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David Gilmour to Auction Famed ‘Black Strat’ and Other Guitars for Charity

Black Strat played on Pink Floyd’s ‘Dark Side of the Moon’ and Pompeii live performance

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Pink Floyd guitarist David Gilmour explains why he's auctioning off around 120 of his iconic instruments for charity.

Polly Samson

This summer, David Gilmour will be auctioning more than 120 of his guitars, including many of his signature instruments. The most notable instrument in the lot is the Black Strat, the 1969 Fender that Gilmour bought at Manny’s in New York City and used to record everything from Pink Floyd’s Dark Side of the Moon to his recent solo recordings and touring, including his jaw-dropping performance in Pompeii. It’s expected to go for between $100,000 and $150,000. The instrument, with the many modifications Gilmour made to it, is so legendary that there’s a book devoted to it.

The auction will take place at Christie’s in New York, which is calling it the “largest and most comprehensive collection of guitars to be offered at auction,” on June 20th. Proceeds will benefit charitable causes. (Read our wide-ranging Q&A with Gilmour on the auction.)

Other notable instruments in what Christie’s has dubbed “The David Gilmour Guitar Collection” include a white Stratocaster, circa 1954, with the serial number #0001 (played on “Another Brick in the Wall (Part 2)”) and a 1958 Gretsch Penguin. Both are expected to go for between $100,000 and $150,000. He’s also auctioning the red 1984 Strat he played during Eighties and Nineties ($15,000 – $25,000), a 1969 Martin D-35 ($10,000 – $20,000) and a 1955 goldtop Les Paul ($30,000 – $50,000). There are also a number of less famous guitars going to auction with estimates for as little as $300.

The collection will launch at Christie’s London showroom on King Street and be on view from March 27th to the 31st. It will then go to Los Angeles for a showing between May 7th and the 11th with a final chance for people to see the instruments in New York between June 14th and 19th.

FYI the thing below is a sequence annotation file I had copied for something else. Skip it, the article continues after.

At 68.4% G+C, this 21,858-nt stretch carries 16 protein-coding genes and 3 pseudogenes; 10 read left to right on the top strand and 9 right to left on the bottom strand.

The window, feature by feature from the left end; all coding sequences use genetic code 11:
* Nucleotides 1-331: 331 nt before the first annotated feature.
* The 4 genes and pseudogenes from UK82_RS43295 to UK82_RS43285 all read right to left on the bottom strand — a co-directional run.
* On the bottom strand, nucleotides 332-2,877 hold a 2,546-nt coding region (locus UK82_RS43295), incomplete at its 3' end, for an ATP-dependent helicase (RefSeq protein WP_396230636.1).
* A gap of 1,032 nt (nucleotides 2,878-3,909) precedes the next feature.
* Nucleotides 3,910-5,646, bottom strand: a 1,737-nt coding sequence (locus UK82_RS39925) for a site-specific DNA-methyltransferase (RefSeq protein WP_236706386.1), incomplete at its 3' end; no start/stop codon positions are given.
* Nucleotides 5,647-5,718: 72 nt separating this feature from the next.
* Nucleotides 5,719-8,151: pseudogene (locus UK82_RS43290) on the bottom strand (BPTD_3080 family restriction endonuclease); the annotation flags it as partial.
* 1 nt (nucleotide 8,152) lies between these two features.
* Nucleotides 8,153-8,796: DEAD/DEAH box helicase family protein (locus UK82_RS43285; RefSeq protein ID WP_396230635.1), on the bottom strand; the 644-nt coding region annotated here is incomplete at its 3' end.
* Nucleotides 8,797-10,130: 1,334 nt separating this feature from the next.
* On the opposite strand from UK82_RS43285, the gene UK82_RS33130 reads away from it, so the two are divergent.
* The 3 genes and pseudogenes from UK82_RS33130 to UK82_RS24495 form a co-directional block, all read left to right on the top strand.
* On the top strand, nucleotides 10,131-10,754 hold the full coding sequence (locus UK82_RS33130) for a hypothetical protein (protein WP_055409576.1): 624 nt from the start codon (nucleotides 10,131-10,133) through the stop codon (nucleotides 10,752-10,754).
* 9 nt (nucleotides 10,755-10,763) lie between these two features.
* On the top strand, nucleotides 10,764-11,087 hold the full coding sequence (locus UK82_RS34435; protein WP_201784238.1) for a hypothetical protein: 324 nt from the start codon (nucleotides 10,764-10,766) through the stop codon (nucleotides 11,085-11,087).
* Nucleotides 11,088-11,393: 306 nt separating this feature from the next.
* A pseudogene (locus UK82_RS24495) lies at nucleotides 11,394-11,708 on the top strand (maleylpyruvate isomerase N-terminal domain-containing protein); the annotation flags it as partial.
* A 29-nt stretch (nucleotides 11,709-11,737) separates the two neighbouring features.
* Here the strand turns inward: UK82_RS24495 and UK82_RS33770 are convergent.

gilmour guitars

“These guitars have been very good to me and many of them have gifted me pieces of music over the years,” Gilmour said in a statement. “They have paid for themselves many times over, but it’s now time that they moved on. Guitars were made to be played and it is my wish that wherever they end up, they continue to give their owners the gift of music. By auctioning these guitars, I hope that I can give some help where it is really needed and through my charitable foundation do some good in this world. It will be a wrench to see them go and perhaps one day I’ll have to track one or two of them down and buy them back!”

In an interview with Rolling Stone, Gilmour said that people should not interpret this auction as any indication of retirement. “Retiring is not a hard and fast thing for me in my life,” he said. “I don’t really have to retire. I don’t have to say those words. I don’t have to state that have retired or anything like that. If I retire, it will be a quiet, unnoticeable process at some point. But I’m not at that moment.”

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